Ancient Swamp Monster Unearthed From The Upper Triassic Cooper Canyon Formation In Texas
February 2, 2014

New Species Of Ancient Crocodile-Like Reptile Discovered

[ Watch the Video: What New Ancient Croc Is On The Block? ]

redOrbit Staff & Wire Reports - Your Universe Online

Researchers from Mesalands Community College and the Museum of Texas Tech University’s Division of Paleontology have discovered fossils belonging to a new species of the phytosaur Machaeroprosopus.

These approximately 17-foot-long, crocodile-like reptiles died out more than 200 million years ago and were discovered in an oxbow lake, according to National Geographic’s Christine Dell'Amore. They were named Machaeroprosopus lottorum in honor of the Lott family, which owned the ranch where the remains were initially discovered in summer 2001, she added.

Writing in the journal Earth and Environmental Science Transactions of the Royal Society of Edinburgh, the researchers explained that the discovery of the new species is based on two specimens from the Upper Triassic Cooper Canyon Formation of Texas. Both specimens were skulls -- the first was poorly preserved; the second was in good condition.

Study co-author Doug Cunningham, a field research assistant at the Museum of Texas Tech University, said that he and his colleagues were “kind of in awe of” the second skull when they dug it up. He explained that the unusual specimen had a “long, skinny snout” and was “quite a bit different” from those of previously identified phytosaurs.

The skull was analyzed by other paleontologists, Dell'Amore said, and those researchers noticed that the supratemporal fenestra (an opening at the top of the skull) was in a different location than on other known types of phytosaurs. Now that it has been identified as a new species, Cunningham and his associates believe that there may be other, not-yet-identified species of Triassic phytosaurs out there, awaiting discovery.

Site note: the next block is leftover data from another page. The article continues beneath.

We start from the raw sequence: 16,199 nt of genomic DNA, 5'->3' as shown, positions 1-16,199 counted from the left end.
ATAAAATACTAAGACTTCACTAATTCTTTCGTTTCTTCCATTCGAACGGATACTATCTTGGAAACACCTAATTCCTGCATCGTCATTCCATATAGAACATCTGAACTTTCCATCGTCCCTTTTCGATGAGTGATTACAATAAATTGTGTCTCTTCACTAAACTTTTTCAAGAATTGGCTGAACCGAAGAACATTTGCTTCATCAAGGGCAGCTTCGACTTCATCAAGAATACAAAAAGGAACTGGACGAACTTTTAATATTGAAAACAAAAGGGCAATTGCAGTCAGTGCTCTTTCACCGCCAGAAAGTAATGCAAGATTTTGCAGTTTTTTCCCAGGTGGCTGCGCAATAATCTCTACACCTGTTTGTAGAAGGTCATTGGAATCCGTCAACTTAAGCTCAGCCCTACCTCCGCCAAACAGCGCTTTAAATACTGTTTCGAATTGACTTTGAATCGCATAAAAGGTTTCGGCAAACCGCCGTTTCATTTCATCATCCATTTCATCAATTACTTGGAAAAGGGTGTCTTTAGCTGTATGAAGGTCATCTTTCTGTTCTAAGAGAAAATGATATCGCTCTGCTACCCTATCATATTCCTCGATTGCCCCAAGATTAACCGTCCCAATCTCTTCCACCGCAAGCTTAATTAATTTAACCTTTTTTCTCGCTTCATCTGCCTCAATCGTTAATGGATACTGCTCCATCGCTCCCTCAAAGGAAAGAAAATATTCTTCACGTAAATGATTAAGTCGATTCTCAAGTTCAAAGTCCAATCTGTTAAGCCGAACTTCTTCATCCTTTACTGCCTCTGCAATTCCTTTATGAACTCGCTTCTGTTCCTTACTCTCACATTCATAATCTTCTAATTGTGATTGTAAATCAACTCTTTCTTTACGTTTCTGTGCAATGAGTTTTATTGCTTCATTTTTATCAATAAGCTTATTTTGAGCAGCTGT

“The scientists think the two skulls represent a male and a female. One of the skulls sports a bony crest that stretches from nostril to beak tip. Many paleontologists believe these were female-attracting features found only on male animals. The other skull did not have such a crest,” the National Geographic writer added.

Appalachian State University phytosaur expert Andy Heckert, who was not involved in the study, “agreed with the theory that… the skulls represent different sexes.”

Cunningham and his team wrote that Machaeroprosopus lottorum was also characterized by a comparatively short squamosal bone (the principal part of the cheek area of the skull), a flat and corrugated narial (nostril) rim and palatine bones that were medially extended and nearly formed an ossified secondary palate.

In addition to Cunningham, authors of the study include Dr. Axel Hungerbühler, the Natural Science Faculty & Museum Curator at Mesalands Community College in New Mexico, and Bill Mueller and Sankar Chatterjee of the Museum of Texas Tech University. Chatterjee is the curator of paleontology at the museum and Mueller is the assistant curator.